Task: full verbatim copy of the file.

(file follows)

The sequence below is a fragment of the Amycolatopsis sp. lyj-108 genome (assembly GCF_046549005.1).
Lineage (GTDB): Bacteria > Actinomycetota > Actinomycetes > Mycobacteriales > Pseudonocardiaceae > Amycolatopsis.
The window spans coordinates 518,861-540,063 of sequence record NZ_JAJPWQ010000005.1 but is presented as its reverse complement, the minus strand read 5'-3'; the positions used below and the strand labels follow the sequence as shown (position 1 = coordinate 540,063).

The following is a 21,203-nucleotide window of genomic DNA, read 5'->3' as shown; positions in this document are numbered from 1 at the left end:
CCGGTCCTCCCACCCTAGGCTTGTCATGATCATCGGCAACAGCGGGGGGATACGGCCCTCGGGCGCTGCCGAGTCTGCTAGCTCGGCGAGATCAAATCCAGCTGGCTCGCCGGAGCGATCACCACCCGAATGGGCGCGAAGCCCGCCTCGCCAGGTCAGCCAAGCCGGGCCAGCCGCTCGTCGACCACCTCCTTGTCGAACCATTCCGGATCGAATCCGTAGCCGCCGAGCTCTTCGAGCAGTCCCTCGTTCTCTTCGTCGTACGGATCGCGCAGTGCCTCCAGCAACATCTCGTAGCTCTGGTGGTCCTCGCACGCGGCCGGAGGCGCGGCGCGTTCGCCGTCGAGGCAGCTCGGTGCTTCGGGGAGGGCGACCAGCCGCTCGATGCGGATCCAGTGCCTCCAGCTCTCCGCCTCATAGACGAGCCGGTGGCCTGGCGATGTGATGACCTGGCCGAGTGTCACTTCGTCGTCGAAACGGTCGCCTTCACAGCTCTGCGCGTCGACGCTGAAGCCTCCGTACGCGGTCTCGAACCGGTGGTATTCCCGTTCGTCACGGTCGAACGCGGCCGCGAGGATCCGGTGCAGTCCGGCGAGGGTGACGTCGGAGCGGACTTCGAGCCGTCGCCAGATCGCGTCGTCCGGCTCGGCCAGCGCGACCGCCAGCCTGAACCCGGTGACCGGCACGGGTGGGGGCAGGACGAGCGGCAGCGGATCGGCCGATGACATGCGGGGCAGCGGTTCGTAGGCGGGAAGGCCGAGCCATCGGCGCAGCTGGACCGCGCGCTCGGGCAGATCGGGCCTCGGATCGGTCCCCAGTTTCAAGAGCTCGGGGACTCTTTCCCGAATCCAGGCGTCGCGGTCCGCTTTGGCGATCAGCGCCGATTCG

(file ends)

The sequence below is a fragment of the Amycolatopsis sp. lyj-108 genome (assembly GCF_046549005.1).
Lineage (GTDB): Bacteria > Actinomycetota > Actinomycetes > Mycobacteriales > Pseudonocardiaceae > Amycolatopsis.
The window spans coordinates 518,861-540,063 of sequence record NZ_JAJPWQ010000005.1 but is presented as its reverse complement, the minus strand read 5'-3'; the positions used below and the strand labels follow the sequence as shown (position 1 = coordinate 540,063).

The following is a 21,203-nucleotide window of genomic DNA, read 5'->3' as shown; positions in this document are numbered from 1 at the left end:
CCGGTCCTCCCACCCTAGGCTTGTCATGATCATCGGCAACAGCGGGGGGATACGGCCCTCGGGCGCTGCCGAGTCTGCTAGCTCGGCGAGATCAAATCCAGCTGGCTCGCCGGAGCGATCACCACCCGAATGGGCGCGAAGCCCGCCTCGCCAGGTCAGCCAAGCCGGGCCAGCCGCTCGTCGACCACCTCCTTGTCGAACCATTCCGGATCGAATCCGTAGCCGCCGAGCTCTTCGAGCAGTCCCTCGTTCTCTTCGTCGTACGGATCGCGCAGTGCCTCCAGCAACATCTCGTAGCTCTGGTGGTCCTCGCACGCGGCCGGAGGCGCGGCGCGTTCGCCGTCGAGGCAGCTCGGTGCTTCGGGGAGGGCGACCAGCCGCTCGATGCGGATCCAGTGCCTCCAGCTCTCCGCCTCATAGACGAGCCGGTGGCCTGGCGATGTGATGACCTGGCCGAGTGTCACTTCGTCGTCGAAACGGTCGCCTTCACAGCTCTGCGCGTCGACGCTGAAGCCTCCGTACGCGGTCTCGAACCGGTGGTATTCCCGTTCGTCACGGTCGAACGCGGCCGCGAGGATCCGGTGCAGTCCGGCGAGGGTGACGTCGGAGCGGACTTCGAGCCGTCGCCAGATCGCGTCGTCCGGCTCGGCCAGCGCGACCGCCAGCCTGAACCCGGTGACCGGCACGGGTGGGGGCAGGACGAGCGGCAGCGGATCGGCCGATGACATGCGGGGCAGCGGTTCGTAGGCGGGAAGGCCGAGCCATCGGCGCAGCTGGACCGCGCGCTCGGGCAGATCGGGCCTCGGATCGGTCCCCAGTTTCAAGAGCTCGGGGACTCTTTCCCGAATCCAGGCGTCGCGGTCCGCTTTGGCGATCAGCGCCGATTCG